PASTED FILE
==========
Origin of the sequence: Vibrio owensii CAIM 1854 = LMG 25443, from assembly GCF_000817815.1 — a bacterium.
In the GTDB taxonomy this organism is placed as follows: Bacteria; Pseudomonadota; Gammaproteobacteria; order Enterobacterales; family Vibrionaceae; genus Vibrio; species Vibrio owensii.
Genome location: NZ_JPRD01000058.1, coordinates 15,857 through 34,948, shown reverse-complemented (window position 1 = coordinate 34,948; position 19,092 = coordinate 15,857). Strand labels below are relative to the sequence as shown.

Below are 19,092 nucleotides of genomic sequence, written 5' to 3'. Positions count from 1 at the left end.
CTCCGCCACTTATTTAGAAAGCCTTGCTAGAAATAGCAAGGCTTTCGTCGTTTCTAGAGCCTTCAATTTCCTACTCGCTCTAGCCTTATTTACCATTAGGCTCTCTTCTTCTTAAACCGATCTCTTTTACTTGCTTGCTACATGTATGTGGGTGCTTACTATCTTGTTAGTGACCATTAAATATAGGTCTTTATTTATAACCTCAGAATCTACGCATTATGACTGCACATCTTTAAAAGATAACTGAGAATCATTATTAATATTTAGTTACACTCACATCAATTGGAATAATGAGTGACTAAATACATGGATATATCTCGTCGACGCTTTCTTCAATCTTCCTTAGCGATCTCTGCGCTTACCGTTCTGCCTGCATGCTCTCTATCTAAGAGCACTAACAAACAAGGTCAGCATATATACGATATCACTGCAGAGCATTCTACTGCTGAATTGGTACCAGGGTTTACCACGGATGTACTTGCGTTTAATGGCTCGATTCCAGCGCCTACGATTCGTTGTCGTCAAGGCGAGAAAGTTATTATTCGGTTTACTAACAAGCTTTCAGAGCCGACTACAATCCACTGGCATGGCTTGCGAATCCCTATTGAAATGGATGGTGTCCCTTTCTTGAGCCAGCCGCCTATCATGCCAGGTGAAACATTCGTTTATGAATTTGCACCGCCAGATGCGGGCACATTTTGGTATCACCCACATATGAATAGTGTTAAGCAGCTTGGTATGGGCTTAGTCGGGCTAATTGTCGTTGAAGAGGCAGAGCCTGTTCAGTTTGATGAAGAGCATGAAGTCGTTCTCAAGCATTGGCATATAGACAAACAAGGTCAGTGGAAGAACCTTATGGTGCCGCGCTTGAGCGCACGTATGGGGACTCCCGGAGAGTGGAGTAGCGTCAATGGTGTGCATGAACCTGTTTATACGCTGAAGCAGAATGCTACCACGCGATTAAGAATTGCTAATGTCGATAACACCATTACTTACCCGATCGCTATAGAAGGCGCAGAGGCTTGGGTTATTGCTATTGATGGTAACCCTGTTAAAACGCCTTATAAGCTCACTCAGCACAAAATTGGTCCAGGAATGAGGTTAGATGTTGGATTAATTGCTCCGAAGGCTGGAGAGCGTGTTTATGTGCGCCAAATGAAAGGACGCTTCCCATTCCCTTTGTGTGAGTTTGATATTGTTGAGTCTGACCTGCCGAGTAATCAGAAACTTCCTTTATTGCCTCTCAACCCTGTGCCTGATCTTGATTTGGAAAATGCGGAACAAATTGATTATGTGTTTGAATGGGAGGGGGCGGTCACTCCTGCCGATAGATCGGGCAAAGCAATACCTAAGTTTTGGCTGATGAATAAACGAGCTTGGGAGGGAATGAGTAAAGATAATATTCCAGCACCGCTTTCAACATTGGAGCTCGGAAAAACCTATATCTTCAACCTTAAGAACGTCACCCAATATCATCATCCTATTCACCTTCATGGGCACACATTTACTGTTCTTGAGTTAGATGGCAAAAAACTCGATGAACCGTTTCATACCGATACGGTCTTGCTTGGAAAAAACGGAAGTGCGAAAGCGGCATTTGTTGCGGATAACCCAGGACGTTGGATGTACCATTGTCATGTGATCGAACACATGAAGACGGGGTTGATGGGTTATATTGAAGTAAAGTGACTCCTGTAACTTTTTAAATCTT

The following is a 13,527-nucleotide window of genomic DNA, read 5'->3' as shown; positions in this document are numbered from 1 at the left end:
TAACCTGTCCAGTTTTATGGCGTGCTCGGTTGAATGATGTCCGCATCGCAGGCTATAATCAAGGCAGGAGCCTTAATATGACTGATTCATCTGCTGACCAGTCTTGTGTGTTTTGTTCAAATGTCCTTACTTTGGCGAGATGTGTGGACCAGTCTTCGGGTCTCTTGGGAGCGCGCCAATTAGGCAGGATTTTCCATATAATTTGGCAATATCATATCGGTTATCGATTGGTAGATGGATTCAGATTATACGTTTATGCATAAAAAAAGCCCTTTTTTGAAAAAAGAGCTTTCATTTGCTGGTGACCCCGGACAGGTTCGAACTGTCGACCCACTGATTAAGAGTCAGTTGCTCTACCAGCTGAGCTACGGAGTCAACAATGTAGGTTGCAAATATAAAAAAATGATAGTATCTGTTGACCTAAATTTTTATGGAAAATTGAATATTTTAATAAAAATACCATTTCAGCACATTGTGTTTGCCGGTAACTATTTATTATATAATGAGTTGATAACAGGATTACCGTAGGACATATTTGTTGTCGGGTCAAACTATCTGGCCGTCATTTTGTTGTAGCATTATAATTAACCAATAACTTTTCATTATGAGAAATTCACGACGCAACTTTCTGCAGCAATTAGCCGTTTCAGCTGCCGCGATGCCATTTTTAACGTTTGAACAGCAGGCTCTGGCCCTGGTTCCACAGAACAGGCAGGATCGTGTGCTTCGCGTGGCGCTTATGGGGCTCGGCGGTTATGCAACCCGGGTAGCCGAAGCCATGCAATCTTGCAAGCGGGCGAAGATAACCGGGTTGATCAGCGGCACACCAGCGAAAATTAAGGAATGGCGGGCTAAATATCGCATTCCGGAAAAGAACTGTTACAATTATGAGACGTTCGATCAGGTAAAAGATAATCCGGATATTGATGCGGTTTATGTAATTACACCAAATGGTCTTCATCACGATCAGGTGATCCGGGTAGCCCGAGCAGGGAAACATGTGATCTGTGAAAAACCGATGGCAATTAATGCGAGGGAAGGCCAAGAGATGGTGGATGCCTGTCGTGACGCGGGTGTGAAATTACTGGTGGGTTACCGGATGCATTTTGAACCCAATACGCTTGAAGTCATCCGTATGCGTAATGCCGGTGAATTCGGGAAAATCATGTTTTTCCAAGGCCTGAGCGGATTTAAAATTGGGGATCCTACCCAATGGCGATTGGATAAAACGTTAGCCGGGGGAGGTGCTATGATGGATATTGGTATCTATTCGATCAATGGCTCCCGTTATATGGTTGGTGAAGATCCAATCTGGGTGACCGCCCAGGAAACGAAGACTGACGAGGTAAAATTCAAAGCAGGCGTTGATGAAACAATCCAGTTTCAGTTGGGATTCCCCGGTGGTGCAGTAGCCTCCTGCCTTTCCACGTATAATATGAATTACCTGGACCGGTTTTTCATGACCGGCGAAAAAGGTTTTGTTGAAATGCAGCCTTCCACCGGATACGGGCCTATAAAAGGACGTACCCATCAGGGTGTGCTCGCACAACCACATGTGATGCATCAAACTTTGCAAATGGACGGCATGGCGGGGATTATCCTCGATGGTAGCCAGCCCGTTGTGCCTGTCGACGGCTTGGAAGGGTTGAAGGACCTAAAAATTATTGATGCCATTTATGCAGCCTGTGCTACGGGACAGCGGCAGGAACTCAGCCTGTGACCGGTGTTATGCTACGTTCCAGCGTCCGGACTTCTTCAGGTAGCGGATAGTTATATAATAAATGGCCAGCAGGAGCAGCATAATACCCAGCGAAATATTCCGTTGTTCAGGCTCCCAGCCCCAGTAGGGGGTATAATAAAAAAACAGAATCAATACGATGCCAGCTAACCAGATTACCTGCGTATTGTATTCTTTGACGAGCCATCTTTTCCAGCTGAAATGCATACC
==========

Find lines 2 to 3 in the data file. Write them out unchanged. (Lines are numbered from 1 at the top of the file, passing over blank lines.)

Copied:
In the GTDB taxonomy this organism is placed as follows: Bacteria; Pseudomonadota; Gammaproteobacteria; order Enterobacterales; family Vibrionaceae; genus Vibrio; species Vibrio owensii.
Genome location: NZ_JPRD01000058.1, coordinates 15,857 through 34,948, shown reverse-complemented (window position 1 = coordinate 34,948; position 19,092 = coordinate 15,857). Strand labels below are relative to the sequence as shown.